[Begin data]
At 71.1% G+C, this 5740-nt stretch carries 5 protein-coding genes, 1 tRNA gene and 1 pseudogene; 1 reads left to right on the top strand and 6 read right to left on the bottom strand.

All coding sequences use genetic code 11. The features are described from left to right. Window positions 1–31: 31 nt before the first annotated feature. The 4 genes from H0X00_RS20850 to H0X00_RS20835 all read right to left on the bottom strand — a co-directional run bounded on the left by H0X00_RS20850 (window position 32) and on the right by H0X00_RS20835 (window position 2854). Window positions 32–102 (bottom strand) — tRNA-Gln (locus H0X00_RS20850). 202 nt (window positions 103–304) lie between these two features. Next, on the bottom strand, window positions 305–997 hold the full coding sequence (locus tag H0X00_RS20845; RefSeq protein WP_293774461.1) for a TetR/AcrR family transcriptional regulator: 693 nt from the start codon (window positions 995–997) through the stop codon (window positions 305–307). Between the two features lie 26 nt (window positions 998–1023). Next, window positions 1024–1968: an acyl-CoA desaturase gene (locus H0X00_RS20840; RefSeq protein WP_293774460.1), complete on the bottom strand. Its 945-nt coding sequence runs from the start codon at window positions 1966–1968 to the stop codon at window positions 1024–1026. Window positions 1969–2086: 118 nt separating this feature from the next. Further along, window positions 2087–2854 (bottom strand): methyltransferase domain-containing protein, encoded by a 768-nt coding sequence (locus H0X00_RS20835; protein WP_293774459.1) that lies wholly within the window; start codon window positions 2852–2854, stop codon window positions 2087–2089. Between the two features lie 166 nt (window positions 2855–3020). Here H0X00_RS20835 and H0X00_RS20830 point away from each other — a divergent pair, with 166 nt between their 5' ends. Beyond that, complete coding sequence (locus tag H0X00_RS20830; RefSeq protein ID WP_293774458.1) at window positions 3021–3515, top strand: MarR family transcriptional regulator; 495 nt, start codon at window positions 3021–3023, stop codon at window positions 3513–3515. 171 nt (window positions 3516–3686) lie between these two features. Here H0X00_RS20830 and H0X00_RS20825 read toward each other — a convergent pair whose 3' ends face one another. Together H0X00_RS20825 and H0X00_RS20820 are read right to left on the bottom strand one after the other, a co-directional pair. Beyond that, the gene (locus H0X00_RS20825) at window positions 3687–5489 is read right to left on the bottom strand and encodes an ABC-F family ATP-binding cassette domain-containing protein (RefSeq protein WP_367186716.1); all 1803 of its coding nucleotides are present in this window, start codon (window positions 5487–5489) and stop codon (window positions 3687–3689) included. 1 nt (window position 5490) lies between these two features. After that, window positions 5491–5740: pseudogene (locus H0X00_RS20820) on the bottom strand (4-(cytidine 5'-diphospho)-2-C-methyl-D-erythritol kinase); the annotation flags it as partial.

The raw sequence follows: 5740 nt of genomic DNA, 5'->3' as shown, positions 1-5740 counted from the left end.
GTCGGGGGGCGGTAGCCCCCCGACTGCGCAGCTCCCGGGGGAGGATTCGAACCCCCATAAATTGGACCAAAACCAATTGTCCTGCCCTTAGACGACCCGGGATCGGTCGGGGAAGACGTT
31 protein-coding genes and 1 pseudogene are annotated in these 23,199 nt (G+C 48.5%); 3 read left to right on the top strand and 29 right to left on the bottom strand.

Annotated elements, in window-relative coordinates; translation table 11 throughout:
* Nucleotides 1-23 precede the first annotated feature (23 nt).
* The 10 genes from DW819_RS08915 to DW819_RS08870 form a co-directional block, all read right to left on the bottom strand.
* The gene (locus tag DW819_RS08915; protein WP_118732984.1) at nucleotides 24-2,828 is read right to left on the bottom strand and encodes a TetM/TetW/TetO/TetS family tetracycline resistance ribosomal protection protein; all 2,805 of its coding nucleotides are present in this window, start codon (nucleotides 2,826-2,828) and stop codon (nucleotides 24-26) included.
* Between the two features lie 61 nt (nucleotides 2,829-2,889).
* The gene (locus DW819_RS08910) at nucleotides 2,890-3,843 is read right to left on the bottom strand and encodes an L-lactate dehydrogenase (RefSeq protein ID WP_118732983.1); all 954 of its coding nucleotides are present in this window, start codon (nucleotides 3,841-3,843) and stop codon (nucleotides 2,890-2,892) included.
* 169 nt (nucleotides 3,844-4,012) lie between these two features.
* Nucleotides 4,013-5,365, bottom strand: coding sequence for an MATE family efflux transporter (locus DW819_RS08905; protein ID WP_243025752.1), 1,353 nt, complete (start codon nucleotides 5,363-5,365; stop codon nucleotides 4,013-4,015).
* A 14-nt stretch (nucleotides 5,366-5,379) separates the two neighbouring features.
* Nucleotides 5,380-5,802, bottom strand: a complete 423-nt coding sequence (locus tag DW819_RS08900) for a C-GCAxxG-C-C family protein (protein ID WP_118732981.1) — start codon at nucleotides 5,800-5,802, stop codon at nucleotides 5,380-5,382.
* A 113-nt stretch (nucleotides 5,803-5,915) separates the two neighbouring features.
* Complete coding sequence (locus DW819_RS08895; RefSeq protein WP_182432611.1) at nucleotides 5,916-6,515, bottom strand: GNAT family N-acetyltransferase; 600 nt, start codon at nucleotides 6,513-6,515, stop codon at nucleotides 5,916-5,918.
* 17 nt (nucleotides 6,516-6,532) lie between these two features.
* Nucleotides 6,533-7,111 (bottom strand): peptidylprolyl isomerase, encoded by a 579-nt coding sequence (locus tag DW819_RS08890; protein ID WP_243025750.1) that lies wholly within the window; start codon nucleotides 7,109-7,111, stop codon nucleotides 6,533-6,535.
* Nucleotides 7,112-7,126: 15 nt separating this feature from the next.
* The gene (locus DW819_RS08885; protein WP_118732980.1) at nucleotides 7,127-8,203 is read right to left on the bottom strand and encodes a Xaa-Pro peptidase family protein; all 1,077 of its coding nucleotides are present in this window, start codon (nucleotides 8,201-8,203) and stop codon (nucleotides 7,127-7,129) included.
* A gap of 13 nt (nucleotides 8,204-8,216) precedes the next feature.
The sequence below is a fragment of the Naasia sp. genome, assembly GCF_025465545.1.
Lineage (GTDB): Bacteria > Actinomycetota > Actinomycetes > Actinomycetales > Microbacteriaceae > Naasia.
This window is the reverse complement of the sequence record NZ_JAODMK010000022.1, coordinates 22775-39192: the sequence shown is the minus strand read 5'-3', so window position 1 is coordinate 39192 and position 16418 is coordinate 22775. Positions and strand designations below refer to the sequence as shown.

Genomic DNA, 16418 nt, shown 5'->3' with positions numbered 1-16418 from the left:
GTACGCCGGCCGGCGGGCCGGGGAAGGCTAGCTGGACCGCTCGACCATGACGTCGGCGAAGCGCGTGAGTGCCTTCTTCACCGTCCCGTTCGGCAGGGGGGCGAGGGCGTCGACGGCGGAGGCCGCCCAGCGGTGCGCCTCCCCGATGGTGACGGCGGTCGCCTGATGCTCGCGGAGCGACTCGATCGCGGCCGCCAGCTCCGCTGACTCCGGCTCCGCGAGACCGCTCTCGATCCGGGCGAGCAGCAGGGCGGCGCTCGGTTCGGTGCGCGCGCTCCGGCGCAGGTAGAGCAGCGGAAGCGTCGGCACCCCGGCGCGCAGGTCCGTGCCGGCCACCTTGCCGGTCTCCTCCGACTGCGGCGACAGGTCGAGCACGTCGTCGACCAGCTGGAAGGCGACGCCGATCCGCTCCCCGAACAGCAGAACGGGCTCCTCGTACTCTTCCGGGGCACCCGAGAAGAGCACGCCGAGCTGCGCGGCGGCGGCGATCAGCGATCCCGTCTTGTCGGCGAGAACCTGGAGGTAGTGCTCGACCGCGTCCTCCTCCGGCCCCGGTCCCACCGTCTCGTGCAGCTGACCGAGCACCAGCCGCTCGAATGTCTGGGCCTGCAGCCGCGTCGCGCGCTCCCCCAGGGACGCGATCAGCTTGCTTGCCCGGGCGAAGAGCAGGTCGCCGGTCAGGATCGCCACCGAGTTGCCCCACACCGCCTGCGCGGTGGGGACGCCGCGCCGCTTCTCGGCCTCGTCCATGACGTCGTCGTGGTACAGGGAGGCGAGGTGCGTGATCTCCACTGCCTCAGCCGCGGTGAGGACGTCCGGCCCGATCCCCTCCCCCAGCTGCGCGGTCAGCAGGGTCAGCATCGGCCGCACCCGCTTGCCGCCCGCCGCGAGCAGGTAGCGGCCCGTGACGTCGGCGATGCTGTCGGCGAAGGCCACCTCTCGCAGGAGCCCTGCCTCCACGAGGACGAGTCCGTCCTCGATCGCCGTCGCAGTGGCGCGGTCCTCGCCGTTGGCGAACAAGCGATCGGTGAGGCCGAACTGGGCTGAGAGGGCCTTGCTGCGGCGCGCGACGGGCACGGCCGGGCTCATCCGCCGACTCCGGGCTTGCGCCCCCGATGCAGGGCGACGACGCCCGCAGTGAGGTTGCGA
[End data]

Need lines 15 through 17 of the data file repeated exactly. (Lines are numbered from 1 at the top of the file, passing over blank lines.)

* Nucleotides 5,380-5,802, bottom strand: a complete 423-nt coding sequence (locus tag DW819_RS08900) for a C-GCAxxG-C-C family protein (protein ID WP_118732981.1) — start codon at nucleotides 5,800-5,802, stop codon at nucleotides 5,380-5,382.
* A 113-nt stretch (nucleotides 5,803-5,915) separates the two neighbouring features.
* Complete coding sequence (locus DW819_RS08895; RefSeq protein WP_182432611.1) at nucleotides 5,916-6,515, bottom strand: GNAT family N-acetyltransferase; 600 nt, start codon at nucleotides 6,513-6,515, stop codon at nucleotides 5,916-5,918.